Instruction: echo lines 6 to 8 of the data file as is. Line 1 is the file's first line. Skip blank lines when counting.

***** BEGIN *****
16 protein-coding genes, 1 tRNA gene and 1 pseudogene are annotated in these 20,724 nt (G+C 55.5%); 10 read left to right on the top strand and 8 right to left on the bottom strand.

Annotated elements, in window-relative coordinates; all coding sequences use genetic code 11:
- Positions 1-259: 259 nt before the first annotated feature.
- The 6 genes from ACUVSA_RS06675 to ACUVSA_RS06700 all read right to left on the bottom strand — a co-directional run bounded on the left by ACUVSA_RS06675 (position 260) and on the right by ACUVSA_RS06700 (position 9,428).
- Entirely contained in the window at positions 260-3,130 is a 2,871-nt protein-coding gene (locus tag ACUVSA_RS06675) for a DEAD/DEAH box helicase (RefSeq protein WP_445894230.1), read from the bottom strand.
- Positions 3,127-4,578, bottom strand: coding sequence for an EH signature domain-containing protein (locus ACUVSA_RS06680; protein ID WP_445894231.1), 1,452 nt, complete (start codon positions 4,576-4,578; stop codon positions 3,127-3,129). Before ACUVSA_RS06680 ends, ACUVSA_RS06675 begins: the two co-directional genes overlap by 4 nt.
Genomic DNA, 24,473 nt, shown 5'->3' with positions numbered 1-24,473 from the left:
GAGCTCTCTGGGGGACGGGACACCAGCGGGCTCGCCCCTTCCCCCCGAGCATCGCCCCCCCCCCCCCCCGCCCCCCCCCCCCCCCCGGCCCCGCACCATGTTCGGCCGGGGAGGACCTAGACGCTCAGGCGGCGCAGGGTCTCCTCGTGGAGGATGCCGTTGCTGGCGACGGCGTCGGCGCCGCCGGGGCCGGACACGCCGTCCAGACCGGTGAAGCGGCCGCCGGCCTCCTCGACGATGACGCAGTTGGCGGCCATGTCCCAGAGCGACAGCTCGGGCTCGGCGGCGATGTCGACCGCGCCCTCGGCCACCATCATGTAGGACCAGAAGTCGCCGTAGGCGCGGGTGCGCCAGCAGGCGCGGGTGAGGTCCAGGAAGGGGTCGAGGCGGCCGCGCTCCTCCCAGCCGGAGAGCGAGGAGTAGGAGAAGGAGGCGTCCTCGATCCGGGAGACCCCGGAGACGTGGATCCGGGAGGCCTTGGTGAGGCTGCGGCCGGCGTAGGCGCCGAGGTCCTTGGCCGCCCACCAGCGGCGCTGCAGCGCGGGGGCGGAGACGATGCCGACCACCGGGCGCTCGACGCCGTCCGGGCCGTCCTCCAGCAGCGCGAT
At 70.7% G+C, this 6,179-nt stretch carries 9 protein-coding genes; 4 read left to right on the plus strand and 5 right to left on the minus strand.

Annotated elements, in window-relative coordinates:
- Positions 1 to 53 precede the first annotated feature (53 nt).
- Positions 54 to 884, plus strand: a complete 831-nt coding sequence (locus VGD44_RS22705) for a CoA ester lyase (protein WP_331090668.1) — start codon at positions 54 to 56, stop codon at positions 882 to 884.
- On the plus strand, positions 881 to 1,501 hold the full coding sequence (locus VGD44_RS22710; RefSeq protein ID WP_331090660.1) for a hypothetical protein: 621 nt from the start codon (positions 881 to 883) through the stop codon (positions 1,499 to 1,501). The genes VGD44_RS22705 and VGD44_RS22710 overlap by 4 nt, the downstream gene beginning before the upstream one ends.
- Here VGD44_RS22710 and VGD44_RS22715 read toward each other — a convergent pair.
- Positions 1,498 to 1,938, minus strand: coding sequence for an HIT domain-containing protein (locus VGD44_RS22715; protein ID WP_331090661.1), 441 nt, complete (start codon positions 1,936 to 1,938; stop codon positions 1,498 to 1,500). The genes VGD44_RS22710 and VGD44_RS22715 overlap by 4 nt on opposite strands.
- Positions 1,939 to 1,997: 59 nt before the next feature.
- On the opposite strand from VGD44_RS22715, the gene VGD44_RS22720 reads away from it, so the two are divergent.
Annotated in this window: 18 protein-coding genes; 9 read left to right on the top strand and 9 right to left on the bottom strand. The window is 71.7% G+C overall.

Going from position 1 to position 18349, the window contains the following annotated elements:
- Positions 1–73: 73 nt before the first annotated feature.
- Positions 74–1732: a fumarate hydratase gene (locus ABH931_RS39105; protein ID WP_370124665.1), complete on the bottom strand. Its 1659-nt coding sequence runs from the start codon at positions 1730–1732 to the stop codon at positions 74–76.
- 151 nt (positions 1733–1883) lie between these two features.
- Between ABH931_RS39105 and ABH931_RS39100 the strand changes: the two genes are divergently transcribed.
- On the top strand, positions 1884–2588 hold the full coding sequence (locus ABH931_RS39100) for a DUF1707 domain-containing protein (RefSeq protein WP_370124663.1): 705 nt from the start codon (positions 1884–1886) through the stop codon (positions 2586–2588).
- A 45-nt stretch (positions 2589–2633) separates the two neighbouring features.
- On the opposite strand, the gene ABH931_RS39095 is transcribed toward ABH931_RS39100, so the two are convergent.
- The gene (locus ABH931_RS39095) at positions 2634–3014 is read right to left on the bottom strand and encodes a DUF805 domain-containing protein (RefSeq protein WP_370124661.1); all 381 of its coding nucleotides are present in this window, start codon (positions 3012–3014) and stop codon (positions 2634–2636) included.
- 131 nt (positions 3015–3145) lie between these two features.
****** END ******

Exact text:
- Positions 3,127-4,578, bottom strand: coding sequence for an EH signature domain-containing protein (locus ACUVSA_RS06680; protein ID WP_445894231.1), 1,452 nt, complete (start codon positions 4,576-4,578; stop codon positions 3,127-3,129). Before ACUVSA_RS06680 ends, ACUVSA_RS06675 begins: the two co-directional genes overlap by 4 nt.
Genomic DNA, 24,473 nt, shown 5'->3' with positions numbered 1-24,473 from the left:
GAGCTCTCTGGGGGACGGGACACCAGCGGGCTCGCCCCTTCCCCCCGAGCATCGCCCCCCCCCCCCCCCGCCCCCCCCCCCCCCCCGGCCCCGCACCATGTTCGGCCGGGGAGGACCTAGACGCTCAGGCGGCGCAGGGTCTCCTCGTGGAGGATGCCGTTGCTGGCGACGGCGTCGGCGCCGCCGGGGCCGGACACGCCGTCCAGACCGGTGAAGCGGCCGCCGGCCTCCTCGACGATGACGCAGTTGGCGGCCATGTCCCAGAGCGACAGCTCGGGCTCGGCGGCGATGTCGACCGCGCCCTCGGCCACCATCATGTAGGACCAGAAGTCGCCGTAGGCGCGGGTGCGCCAGCAGGCGCGGGTGAGGTCCAGGAAGGGGTCGAGGCGGCCGCGCTCCTCCCAGCCGGAGAGCGAGGAGTAGGAGAAGGAGGCGTCCTCGATCCGGGAGACCCCGGAGACGTGGATCCGGGAGGCCTTGGTGAGGCTGCGGCCGGCGTAGGCGCCGAGGTCCTTGGCCGCCCACCAGCGGCGCTGCAGCGCGGGGGCGGAGACGATGCCGACCACCGGGCGCTCGACGCCGTCCGGGCCGTCCTCCAGCAGCGCGAT